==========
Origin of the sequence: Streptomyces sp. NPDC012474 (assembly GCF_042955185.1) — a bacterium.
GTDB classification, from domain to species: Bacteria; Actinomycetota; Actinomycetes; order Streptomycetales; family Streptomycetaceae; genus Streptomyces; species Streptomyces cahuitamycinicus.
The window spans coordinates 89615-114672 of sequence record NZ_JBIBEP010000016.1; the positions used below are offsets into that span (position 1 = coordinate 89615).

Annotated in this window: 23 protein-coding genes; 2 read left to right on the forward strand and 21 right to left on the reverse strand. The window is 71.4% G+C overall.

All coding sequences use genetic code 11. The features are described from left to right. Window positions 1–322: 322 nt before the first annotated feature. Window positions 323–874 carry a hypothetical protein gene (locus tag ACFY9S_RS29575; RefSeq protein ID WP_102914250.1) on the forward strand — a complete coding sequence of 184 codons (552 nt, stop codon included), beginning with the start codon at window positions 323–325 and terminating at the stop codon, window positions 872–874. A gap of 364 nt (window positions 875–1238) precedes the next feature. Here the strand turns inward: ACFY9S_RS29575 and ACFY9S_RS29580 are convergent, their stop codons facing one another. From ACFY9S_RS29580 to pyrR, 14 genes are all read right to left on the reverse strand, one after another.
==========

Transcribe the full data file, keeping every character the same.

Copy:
Origin of the sequence: Streptomyces sp. NPDC012474 (assembly GCF_042955185.1) — a bacterium.
GTDB classification, from domain to species: Bacteria; Actinomycetota; Actinomycetes; order Streptomycetales; family Streptomycetaceae; genus Streptomyces; species Streptomyces cahuitamycinicus.
The window spans coordinates 89615-114672 of sequence record NZ_JBIBEP010000016.1; the positions used below are offsets into that span (position 1 = coordinate 89615).

Annotated in this window: 23 protein-coding genes; 2 read left to right on the forward strand and 21 right to left on the reverse strand. The window is 71.4% G+C overall.

All coding sequences use genetic code 11. The features are described from left to right. Window positions 1–322: 322 nt before the first annotated feature. Window positions 323–874 carry a hypothetical protein gene (locus tag ACFY9S_RS29575; RefSeq protein ID WP_102914250.1) on the forward strand — a complete coding sequence of 184 codons (552 nt, stop codon included), beginning with the start codon at window positions 323–325 and terminating at the stop codon, window positions 872–874. A gap of 364 nt (window positions 875–1238) precedes the next feature. Here the strand turns inward: ACFY9S_RS29575 and ACFY9S_RS29580 are convergent, their stop codons facing one another. From ACFY9S_RS29580 to pyrR, 14 genes are all read right to left on the reverse strand, one after another.